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On behalf of Jada, we  would like to officially announce our next exhibition in Paris, France during Paris Art Week.


Paris Art Week

The Demise of Art For Art’s Sake

October 22 – 25, 2020

Featured Artists:
Dana Blickensderfer
Gilbert Zitoun
Jacob Khalil
Jamie Moshe Straz
John Selburg
Jônatas
Sara Cutler
Suzanne Khalil
Thibaut Dapoigny
Vanessa Inojosa

Gallery: 7 RUE SAINT SABIN PARIS 75011

JadaTalks [Art Talks To Be Hosted In The Exhibition Gallery *Virtual Streaming Available]
Programming Co-Sponsoring with The Jewish Art Salon

October 22nd Opening Reception from 6 PM – 9 PM (CET
)
October 23st Friday 3 PM – 7 PM (CET)
October 24nd Saturday 3 PM – 7 PM (CET)
October 25rd – Sunday closing 6 PM – 9 PM (CET)

JadaTalks Topics:
The Death of Postmodernism and the Birth of Metamodernism

Postmodernism brought forth a wealth of new, exciting ideas that carried us through the latter half of the 20th century. Taking into account the irony, skepticism, and post-structural concepts of Postmodernism, Metamodernism brings the conversation between the old and the new forward by considering concepts such as the structure of feeling and the idea of a new sincerity that goes beyond irony.

Meme Warfare: The Aesthetics, Commodification, and Weaponization of Your Data

One of the most important topics of the last 5 years has been the commodification of online behavioral data by tech companies and the many ways that this data is sold, analyzed, and utilized. When this data is sold to advertisers or political campaigns it is then transformed into aesthetically targeted online content designed to elicit a certain kind of response from the viewer. This phenomenon brings forth many questions: Is this a new frontier in advertising or an invasion of privacy? Who owns the rights to my online behavioral data? What are we agreeing to when we accept the terms and conditions? What kind of imagery is going to provoke a response out of you?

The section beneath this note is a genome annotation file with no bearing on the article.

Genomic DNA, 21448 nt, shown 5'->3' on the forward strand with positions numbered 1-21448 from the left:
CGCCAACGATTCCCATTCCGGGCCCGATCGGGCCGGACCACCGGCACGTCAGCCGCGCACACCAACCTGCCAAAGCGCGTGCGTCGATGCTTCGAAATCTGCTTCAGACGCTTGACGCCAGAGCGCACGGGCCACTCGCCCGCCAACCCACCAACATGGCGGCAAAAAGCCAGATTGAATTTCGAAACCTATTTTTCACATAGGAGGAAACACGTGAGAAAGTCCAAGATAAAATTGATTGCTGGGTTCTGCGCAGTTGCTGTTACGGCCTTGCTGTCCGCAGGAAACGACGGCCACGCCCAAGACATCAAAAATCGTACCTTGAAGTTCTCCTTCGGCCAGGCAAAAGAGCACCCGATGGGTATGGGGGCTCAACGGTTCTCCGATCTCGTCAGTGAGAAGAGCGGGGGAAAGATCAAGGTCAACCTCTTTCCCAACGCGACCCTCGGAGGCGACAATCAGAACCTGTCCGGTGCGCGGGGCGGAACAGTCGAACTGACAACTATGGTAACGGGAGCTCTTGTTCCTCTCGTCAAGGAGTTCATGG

Iran 2020: COVID, Protests, Assasination and the Art Created in Response

January of 2020 was a very tumultuous time for Iran. Mass protests throughout the country were taking place and tensions with the West were at an all time high following the assasination of Qasem Soleimani. As the year progressed, Iran became one of the first COVID hotspots outside of China and living conditions for the people of Iran further deteriorated. As protests and COVID continued to spread throughout the country, life went on for Iranians and as life went on, Iranians continued to tell their story through their art.

Global Quarantine and the Rise of Digi-Romantic Artists

Digi-Romanticism is defined by Jada as a term that depicts a social paradigm-shift among creatives, whose works contain an emotional appeal that clashes and contrasts with the fast-paced technological ethos in which they exist. Their production is often narrative-based, and aims to reclaim grand-narratives and utopian themes — as a reaction to the search for meaning and deeper content in daily life during confinement, which deprived all of the constant multi-sensorial stimulation of life pre-Covid19 Pandemic.